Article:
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Limitations Act no bar to recover mortgage owed

Published:Friday | January 1, 2016 | 12:00 AM
The Supreme Court on King Street, Kingston.

Limitations Act no bar to recover mortgage owed

Barbara Gayle

Justice Coordinator

The Supreme Court has ruled that the Limitations of Actions Act, which stipulates that legal action in transactions involving real estate must be brought within 12 years, is not a bar to financial institutions recovering outstanding balances on mortgages.

Justice David Batts so ruled this month when he made an order in favour of National Commercial Bank (NCB), the mortgagee on a property owned by Dagor Limited, which the Companies Office of Jamaica describes as a business trade organisation.

Dagor took the bank to court seeking an order that the mortgage was invalid, null and void or unenforceable and asked the court to rule that the mortgage should be discharged from the title.

Attorneys-at-law Maurice Long and L Phillipotts-Brown, who represented Dagor, made it clear that the alleged unenforceabliity of the mortgage was based on the operation of the Limitations of Actions Act.

Dagor was relying on the Act which states that claims, actions or proceedings involving land and mortgage transactions must be brought within 12 years after the last payment or acknowledgement of the debt.

A mortgage was registered on Dagor's title to a property in November 1995. The mortgagee was then Mutual Security Bank, which later came under the control of NCB. There was a dispute as to the amount owing and Dagor filed a suit in the Supreme Court in October 2000 against the bank. The matter was adjourned sine die, that is, without fixing a date for further hearing. Dagor said it was of the view that the debt had been written off.

NCB sent notices to Dagor and the guarantors in March 2014 informing them that the mortgage was in arrears. Dagor, through its lawyer, responded in May 2014 that its managing director, Pierre Chong, was resident overseas and was of the opinion that the account had been settled.

On October 7, 2014, property owned by the guarantors was sold and the proceeds applied towards the discharge of Dagor's debt but a balance remains due and owing.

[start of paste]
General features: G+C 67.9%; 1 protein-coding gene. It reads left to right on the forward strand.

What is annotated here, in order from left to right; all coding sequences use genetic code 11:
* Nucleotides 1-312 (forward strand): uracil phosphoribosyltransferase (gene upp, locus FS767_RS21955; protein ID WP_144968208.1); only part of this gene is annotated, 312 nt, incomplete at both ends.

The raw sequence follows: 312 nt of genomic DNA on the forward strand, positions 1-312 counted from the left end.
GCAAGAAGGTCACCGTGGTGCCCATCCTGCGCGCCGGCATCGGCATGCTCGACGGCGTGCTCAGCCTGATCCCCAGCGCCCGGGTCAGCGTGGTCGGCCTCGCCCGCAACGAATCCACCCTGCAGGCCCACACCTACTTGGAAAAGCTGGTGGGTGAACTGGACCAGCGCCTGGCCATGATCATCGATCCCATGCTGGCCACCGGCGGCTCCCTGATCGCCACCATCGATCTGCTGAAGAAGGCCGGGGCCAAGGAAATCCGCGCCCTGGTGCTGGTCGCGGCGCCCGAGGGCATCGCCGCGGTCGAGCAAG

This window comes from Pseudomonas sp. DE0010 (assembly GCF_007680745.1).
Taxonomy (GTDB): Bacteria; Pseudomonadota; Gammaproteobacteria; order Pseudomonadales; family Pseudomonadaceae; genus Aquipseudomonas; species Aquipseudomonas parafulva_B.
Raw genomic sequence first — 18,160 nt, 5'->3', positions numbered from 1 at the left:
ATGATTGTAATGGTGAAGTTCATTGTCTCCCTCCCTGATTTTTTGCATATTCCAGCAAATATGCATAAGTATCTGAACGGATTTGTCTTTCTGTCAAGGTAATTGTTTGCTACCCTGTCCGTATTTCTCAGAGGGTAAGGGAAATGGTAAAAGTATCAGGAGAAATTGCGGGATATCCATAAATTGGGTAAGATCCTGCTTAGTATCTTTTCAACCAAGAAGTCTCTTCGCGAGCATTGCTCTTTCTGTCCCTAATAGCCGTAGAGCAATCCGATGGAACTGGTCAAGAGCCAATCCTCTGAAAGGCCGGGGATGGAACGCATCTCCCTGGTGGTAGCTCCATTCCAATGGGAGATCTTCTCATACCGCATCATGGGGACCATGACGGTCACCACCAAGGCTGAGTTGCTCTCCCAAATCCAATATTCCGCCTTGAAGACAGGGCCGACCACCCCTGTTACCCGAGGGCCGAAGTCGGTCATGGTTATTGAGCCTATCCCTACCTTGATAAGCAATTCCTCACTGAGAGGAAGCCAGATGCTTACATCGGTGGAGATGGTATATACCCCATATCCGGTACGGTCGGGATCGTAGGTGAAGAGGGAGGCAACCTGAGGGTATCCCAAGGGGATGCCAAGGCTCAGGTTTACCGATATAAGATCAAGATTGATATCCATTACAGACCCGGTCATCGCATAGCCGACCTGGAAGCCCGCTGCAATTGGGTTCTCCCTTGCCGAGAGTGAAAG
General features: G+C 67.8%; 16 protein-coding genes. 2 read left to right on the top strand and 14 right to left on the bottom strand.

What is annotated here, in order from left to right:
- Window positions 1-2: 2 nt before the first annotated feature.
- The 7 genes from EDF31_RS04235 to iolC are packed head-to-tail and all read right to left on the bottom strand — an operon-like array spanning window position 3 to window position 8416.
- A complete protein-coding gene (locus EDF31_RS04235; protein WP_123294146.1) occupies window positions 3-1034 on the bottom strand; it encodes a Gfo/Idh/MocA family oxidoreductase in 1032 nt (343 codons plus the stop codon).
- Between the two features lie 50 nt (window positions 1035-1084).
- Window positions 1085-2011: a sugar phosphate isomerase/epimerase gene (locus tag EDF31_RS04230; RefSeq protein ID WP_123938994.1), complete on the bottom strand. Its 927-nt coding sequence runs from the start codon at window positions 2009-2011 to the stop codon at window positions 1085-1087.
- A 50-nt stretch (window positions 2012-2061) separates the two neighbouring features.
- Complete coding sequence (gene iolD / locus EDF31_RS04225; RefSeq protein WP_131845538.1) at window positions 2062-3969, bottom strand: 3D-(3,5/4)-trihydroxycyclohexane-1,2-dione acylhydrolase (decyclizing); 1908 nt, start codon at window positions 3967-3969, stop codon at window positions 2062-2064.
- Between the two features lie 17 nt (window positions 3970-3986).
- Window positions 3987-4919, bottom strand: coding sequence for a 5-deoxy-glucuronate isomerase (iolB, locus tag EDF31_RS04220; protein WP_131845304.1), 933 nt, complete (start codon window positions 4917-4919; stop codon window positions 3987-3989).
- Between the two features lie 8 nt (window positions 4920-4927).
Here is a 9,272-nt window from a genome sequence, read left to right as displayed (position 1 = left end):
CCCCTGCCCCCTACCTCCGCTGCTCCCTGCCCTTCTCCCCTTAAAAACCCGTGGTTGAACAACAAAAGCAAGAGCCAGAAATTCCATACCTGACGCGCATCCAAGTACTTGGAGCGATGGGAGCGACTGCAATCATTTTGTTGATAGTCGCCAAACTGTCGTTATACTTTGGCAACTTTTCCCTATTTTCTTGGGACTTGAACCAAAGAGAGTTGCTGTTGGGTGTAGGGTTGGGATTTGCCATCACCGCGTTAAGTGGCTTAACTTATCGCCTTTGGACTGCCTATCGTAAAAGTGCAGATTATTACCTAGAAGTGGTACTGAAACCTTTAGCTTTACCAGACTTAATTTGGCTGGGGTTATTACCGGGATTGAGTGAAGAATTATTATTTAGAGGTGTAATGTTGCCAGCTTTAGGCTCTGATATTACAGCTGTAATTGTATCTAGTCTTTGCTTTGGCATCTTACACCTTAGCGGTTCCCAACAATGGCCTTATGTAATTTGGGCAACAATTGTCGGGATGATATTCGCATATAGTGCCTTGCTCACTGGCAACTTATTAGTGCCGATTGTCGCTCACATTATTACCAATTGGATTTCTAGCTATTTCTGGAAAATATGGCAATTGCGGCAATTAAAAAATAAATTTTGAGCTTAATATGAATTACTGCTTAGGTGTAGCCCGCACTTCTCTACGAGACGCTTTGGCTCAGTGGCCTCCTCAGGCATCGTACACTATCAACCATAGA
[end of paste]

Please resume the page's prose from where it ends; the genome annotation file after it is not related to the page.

Sandra Minott-Phillips, QC, instructed by Myers Fletcher and Gordon who represented NCB, argued that the Limitations of Actions Act applied only to a mortgagee's power to enter or bring an action or suit.

She said that since the passage of the Registration of Titles Act, the mortgagee has a power of sale and that was not contemplated by the Limitation of Actions Act. She said the power of sale could be exercised without the taking of possession and without commencing suit.

Justice Batts, in handing down his decision, said the bank's lawyer was on firmer ground with her construction of the limitation statute. He said there was no time limit on the exercise of the statutory power of sale contained in the Registration of Titles Act.

The judge said "the mortgage is a charge on the land. This is notified to the entire world. At anytime at which the premises are sold, the mortgagee is entitled to be discharged in priority to all others, even the mortgagor. It would be odd indeed if in such circumstances a mortgagee could lose its right to be paid merely because he elected to rely on the security of a registered interest (charge) rather than pursue litigation or force a sale of the premises."

He said that a mortgagor in possession for the requisite 12-year period, in circumstances where the mortgagee's right to possession has accrued, is entitled to rely on the Limitation of Actions Act.

However, Justice Batts ruled that in the case before him, Digor was in possession of the title, and the Registration of Titles Act allowed the mortgagee to transfer that title by way of sale. He said sale was only one of several methods to ensure the mortgagee's security.

It was the judge's finding that the Limitation of Actions Act did not apply to the bank's statutory provision of sale. On those bases Justice Batts dismissed the claim and awarded legal costs to NCB.